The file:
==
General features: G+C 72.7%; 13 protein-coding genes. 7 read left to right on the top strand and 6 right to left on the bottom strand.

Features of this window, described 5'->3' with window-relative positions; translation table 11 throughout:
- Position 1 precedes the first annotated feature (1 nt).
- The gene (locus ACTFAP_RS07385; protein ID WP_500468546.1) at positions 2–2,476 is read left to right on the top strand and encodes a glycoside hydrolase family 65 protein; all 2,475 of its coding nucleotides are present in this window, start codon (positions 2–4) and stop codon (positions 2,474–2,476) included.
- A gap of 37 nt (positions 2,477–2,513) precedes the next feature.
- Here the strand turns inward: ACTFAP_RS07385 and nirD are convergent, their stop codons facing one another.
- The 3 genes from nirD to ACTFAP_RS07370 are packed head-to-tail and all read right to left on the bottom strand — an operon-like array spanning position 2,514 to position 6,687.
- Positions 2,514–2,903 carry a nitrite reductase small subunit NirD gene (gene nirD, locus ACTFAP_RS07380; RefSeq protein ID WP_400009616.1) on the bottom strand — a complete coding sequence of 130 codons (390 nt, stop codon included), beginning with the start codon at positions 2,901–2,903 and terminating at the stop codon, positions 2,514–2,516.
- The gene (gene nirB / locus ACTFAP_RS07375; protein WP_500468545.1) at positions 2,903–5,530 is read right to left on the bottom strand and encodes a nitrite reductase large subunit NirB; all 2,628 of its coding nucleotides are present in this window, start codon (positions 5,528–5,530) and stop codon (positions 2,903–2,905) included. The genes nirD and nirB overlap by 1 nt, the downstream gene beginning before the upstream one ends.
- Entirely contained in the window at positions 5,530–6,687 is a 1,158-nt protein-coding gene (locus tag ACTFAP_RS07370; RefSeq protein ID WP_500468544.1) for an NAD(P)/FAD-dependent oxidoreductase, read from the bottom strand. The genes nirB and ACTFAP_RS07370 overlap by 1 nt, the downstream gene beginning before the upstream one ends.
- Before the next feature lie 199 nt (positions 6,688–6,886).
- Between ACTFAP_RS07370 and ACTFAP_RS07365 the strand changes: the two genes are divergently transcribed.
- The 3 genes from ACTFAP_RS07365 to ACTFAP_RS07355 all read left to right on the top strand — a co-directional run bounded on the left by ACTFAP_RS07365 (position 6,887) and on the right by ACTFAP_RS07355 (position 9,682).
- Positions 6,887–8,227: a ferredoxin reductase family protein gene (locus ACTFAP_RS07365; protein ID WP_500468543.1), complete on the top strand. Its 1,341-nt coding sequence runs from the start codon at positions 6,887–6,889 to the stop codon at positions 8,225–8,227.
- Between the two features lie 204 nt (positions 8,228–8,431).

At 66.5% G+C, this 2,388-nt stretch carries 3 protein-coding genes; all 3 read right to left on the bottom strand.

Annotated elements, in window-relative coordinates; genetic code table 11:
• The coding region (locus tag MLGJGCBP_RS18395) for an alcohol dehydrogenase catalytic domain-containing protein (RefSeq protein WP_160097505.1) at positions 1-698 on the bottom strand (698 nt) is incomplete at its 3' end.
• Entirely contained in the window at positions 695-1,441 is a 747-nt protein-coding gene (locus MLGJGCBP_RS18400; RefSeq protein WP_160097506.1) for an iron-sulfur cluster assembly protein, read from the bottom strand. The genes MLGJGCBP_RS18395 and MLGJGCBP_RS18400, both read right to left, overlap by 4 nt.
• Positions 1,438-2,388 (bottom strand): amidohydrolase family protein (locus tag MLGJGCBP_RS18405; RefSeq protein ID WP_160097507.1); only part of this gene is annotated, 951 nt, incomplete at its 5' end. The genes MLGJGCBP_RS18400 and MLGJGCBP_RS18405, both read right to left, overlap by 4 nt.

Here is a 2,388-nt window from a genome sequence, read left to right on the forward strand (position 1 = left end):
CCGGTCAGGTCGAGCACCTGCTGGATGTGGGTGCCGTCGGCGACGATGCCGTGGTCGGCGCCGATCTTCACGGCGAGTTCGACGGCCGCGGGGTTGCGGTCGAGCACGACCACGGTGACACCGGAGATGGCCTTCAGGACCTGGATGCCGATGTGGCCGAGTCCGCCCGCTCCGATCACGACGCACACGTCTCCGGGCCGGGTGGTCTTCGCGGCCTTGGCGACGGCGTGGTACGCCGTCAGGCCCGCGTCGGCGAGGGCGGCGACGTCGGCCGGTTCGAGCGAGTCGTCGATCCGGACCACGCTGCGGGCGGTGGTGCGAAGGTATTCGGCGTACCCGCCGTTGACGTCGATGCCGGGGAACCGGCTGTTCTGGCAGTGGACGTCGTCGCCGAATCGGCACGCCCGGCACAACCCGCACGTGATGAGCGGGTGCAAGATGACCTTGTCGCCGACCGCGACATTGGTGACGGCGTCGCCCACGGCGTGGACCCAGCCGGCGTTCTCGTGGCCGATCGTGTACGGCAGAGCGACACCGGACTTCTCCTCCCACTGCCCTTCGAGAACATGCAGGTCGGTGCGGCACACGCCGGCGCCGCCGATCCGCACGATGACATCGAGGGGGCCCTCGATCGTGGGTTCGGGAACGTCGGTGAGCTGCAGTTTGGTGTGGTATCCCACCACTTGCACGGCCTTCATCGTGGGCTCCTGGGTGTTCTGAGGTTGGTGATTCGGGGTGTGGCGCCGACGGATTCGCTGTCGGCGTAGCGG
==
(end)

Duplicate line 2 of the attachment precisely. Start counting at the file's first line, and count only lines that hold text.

Features of this window, described 5'->3' with window-relative positions; translation table 11 throughout: